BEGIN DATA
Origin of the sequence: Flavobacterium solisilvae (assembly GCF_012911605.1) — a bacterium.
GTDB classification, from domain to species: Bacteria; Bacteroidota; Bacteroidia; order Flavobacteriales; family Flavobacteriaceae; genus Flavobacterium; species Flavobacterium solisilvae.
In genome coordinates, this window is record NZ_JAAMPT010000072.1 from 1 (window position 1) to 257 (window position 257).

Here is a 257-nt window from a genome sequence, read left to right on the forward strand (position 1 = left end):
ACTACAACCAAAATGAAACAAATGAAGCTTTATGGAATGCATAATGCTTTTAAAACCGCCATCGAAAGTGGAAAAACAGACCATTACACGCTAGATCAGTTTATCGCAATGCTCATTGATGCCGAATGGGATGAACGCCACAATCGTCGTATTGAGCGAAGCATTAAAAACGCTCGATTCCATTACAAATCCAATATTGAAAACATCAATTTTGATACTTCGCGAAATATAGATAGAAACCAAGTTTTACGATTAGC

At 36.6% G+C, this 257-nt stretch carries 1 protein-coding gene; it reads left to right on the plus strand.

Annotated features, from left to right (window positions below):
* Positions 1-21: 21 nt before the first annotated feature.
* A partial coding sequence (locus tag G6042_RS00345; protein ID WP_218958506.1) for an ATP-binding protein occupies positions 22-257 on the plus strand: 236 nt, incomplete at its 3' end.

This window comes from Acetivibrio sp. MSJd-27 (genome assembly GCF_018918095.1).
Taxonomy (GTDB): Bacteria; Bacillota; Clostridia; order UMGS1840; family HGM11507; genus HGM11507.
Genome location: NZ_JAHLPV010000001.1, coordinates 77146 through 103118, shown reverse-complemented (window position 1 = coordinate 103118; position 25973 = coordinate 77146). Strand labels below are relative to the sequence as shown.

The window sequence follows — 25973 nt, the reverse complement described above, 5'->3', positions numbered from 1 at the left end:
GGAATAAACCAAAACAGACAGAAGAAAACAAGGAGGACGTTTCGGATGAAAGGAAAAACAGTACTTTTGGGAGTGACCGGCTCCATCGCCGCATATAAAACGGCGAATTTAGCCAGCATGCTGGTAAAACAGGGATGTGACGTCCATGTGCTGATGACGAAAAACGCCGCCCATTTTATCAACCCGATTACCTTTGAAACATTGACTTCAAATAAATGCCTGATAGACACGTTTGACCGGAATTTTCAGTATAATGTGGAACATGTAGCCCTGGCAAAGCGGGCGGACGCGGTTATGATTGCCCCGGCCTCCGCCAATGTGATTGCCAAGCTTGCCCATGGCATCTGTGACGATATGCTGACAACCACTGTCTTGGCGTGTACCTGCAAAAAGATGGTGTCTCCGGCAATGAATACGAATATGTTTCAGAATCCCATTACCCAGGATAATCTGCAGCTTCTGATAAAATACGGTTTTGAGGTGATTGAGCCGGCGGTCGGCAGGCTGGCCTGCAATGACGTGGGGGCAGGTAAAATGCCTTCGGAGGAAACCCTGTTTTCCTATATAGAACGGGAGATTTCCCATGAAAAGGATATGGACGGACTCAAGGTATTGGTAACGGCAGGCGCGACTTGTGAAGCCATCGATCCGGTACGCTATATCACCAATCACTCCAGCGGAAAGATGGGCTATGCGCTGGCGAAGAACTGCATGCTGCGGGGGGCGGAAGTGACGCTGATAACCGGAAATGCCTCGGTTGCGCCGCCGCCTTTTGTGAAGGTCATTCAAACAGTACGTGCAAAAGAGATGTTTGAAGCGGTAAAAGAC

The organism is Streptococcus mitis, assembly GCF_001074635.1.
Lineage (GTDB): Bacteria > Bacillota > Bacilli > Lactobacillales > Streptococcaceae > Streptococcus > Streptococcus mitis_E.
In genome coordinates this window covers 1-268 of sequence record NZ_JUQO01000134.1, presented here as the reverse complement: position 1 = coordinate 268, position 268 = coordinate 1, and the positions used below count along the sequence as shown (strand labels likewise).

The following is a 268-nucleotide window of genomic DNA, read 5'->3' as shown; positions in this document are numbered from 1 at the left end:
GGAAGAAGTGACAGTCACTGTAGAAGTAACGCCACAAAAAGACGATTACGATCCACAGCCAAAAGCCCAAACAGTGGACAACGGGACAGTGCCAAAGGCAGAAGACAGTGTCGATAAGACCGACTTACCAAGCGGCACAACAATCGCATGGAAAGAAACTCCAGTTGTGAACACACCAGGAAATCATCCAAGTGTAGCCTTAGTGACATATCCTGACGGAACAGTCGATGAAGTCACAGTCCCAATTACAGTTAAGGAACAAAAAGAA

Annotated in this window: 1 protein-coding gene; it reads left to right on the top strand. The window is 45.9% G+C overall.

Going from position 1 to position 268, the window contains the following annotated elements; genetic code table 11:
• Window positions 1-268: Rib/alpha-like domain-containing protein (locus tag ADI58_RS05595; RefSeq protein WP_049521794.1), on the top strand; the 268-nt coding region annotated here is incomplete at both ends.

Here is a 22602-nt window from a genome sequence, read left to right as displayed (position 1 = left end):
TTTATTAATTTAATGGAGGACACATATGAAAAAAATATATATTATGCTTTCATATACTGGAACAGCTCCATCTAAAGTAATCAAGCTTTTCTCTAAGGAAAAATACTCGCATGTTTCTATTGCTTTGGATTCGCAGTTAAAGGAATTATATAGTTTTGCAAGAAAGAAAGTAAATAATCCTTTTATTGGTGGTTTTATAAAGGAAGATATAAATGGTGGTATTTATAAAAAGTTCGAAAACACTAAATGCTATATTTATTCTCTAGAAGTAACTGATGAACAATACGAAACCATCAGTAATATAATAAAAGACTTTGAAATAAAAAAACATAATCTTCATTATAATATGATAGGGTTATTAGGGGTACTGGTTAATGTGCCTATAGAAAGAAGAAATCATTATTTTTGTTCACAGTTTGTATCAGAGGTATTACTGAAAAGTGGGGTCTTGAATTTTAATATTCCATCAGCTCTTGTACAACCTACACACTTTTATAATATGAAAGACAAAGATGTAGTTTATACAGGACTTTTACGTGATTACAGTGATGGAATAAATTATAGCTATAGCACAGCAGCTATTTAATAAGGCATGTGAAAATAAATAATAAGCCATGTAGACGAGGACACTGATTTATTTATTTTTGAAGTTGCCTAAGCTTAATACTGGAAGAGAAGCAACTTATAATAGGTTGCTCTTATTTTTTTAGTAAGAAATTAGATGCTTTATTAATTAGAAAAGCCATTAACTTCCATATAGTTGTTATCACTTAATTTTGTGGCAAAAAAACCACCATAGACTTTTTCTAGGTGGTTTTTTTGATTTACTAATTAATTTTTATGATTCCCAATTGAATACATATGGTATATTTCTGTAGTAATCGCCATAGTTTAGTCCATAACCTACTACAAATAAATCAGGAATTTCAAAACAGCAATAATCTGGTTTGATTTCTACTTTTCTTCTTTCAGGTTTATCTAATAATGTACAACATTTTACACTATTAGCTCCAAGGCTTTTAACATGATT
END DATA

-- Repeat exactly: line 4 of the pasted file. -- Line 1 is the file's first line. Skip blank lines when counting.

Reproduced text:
Here is a 257-nt window from a genome sequence, read left to right on the forward strand (position 1 = left end):